October 4th, 2018

Halton Borough Council is streets ahead when it comes to energy-saving lighting, as the latest illuminating figures show.

In the past three years, the Council has upgraded or replaced more than 7,000 of the borough’s street lanterns to LED, resulting in an annual energy saving now of over 2 million kWh, which is equivalent to £250,000 at current prices, and saving around 1,000 tonnes of carbon emissions per year.

Halton Council first started to install LED street lights in 2009 and since then has installed increasing numbers year on year.

LED street lighting provides for a better light quality for road users, as LED lanterns produce a whiter light, which improves night time vision and colour definition, and creates a general feeling of greater safety and security.

The new LED lanterns have improved control of the light distribution, using different lens design technology, which means that the light is distributed where intended on the roads and footways, with less wasted spill light to surrounding areas.

In 2015, following a bid to the Department of Energy and Climate Change (DECC), the Council received a grant contribution towards the installation of around 2,000 LED street lights.

From 2016, the Executive Board agreed a programme to roll out the installation of LEDs in the rest of the borough at the rate of around 2,500 lanterns per year.

In the first two years of this programme, more than 5,000 lanterns have been upgraded or replaced with LED.

These energy-efficient units, lower power consumption typically by 50% or more. They also require less maintenance than previous technologies.

In addition, the LED street lights that have been installed since the programme started, vary the light levels during the night when road usage is minimal, producing further energy savings.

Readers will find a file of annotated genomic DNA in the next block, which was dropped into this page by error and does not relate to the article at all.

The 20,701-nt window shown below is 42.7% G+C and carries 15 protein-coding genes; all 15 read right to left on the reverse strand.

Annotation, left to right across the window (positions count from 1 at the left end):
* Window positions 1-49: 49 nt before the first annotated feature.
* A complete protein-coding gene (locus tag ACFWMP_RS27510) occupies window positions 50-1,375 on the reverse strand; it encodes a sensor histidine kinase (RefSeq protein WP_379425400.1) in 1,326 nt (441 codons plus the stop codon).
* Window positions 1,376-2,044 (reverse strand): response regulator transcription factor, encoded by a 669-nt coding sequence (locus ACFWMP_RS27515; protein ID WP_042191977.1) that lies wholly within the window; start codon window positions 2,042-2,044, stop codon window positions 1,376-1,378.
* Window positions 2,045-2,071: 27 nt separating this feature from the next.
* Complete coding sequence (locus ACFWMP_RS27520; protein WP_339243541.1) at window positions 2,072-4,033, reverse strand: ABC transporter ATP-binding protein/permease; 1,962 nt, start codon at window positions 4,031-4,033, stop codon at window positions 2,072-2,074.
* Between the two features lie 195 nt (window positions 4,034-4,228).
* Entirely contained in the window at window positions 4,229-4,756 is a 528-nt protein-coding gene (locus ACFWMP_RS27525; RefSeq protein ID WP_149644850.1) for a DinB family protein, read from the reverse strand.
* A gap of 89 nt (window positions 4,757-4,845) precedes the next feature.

Typical overall energy savings of the schemes that have been installed in Halton to date have resulted in an energy reduction of around 70%.

To date more than 13,000 of Halton’s 20,000 street lights have been converted or changed to LED.

Procurement of the lanterns meeting the Council’s specification is continually being monitored and reviewed and current prices are around 75% less than prices in 2009.

Ongoing improvements to the LEDs have also increased efficiency by up to 30% since the earliest installed lanterns of 2009.

The programme of the work for residential roads is due to be completed by the end of March 2021.

 Cllr Stan Hill, the Council’s Executive Board member for Highways and Transport, says:

“It is essential that we spend money on modernising our street lights to guard against rising energy prices and maintenance costs, and the savings that have been made, both in cost and energy, by installing these LED lights are tremendous.

 “We have received some very positive comments from residents about the new lights as they are being installed around the borough.”

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